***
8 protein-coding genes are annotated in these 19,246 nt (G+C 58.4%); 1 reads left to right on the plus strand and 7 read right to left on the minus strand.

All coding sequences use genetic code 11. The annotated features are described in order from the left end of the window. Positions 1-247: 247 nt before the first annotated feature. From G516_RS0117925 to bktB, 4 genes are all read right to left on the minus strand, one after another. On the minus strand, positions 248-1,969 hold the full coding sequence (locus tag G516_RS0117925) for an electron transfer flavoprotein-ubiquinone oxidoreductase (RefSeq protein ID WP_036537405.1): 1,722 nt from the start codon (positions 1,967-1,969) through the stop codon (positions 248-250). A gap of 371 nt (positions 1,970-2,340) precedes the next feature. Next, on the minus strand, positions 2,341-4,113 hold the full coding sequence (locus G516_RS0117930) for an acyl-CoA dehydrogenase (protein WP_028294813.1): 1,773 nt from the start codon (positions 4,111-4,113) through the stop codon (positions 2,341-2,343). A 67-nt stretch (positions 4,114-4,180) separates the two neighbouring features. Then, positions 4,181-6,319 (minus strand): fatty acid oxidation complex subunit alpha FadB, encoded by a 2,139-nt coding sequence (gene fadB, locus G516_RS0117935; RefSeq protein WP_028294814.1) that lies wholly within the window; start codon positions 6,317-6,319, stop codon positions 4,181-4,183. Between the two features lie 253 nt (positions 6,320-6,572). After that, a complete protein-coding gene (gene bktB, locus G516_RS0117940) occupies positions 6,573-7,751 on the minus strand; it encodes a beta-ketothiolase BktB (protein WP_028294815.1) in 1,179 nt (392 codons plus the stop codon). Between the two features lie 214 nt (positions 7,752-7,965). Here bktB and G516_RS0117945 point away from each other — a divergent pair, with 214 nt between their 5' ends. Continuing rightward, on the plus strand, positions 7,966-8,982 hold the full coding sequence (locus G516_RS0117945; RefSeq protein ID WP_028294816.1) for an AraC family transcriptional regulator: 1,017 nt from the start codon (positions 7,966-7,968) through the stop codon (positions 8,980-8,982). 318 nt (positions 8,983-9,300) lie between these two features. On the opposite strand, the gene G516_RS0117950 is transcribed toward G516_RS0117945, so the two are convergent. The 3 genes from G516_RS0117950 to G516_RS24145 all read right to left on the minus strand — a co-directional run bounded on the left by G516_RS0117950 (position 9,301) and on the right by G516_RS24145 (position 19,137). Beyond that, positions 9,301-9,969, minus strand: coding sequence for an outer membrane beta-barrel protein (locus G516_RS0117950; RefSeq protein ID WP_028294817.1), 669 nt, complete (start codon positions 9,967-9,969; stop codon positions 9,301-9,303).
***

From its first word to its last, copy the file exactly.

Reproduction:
8 protein-coding genes are annotated in these 19,246 nt (G+C 58.4%); 1 reads left to right on the plus strand and 7 read right to left on the minus strand.

All coding sequences use genetic code 11. The annotated features are described in order from the left end of the window. Positions 1-247: 247 nt before the first annotated feature. From G516_RS0117925 to bktB, 4 genes are all read right to left on the minus strand, one after another. On the minus strand, positions 248-1,969 hold the full coding sequence (locus tag G516_RS0117925) for an electron transfer flavoprotein-ubiquinone oxidoreductase (RefSeq protein ID WP_036537405.1): 1,722 nt from the start codon (positions 1,967-1,969) through the stop codon (positions 248-250). A gap of 371 nt (positions 1,970-2,340) precedes the next feature. Next, on the minus strand, positions 2,341-4,113 hold the full coding sequence (locus G516_RS0117930) for an acyl-CoA dehydrogenase (protein WP_028294813.1): 1,773 nt from the start codon (positions 4,111-4,113) through the stop codon (positions 2,341-2,343). A 67-nt stretch (positions 4,114-4,180) separates the two neighbouring features. Then, positions 4,181-6,319 (minus strand): fatty acid oxidation complex subunit alpha FadB, encoded by a 2,139-nt coding sequence (gene fadB, locus G516_RS0117935; RefSeq protein WP_028294814.1) that lies wholly within the window; start codon positions 6,317-6,319, stop codon positions 4,181-4,183. Between the two features lie 253 nt (positions 6,320-6,572). After that, a complete protein-coding gene (gene bktB, locus G516_RS0117940) occupies positions 6,573-7,751 on the minus strand; it encodes a beta-ketothiolase BktB (protein WP_028294815.1) in 1,179 nt (392 codons plus the stop codon). Between the two features lie 214 nt (positions 7,752-7,965). Here bktB and G516_RS0117945 point away from each other — a divergent pair, with 214 nt between their 5' ends. Continuing rightward, on the plus strand, positions 7,966-8,982 hold the full coding sequence (locus G516_RS0117945; RefSeq protein ID WP_028294816.1) for an AraC family transcriptional regulator: 1,017 nt from the start codon (positions 7,966-7,968) through the stop codon (positions 8,980-8,982). 318 nt (positions 8,983-9,300) lie between these two features. On the opposite strand, the gene G516_RS0117950 is transcribed toward G516_RS0117945, so the two are convergent. The 3 genes from G516_RS0117950 to G516_RS24145 all read right to left on the minus strand — a co-directional run bounded on the left by G516_RS0117950 (position 9,301) and on the right by G516_RS24145 (position 19,137). Beyond that, positions 9,301-9,969, minus strand: coding sequence for an outer membrane beta-barrel protein (locus G516_RS0117950; RefSeq protein ID WP_028294817.1), 669 nt, complete (start codon positions 9,967-9,969; stop codon positions 9,301-9,303).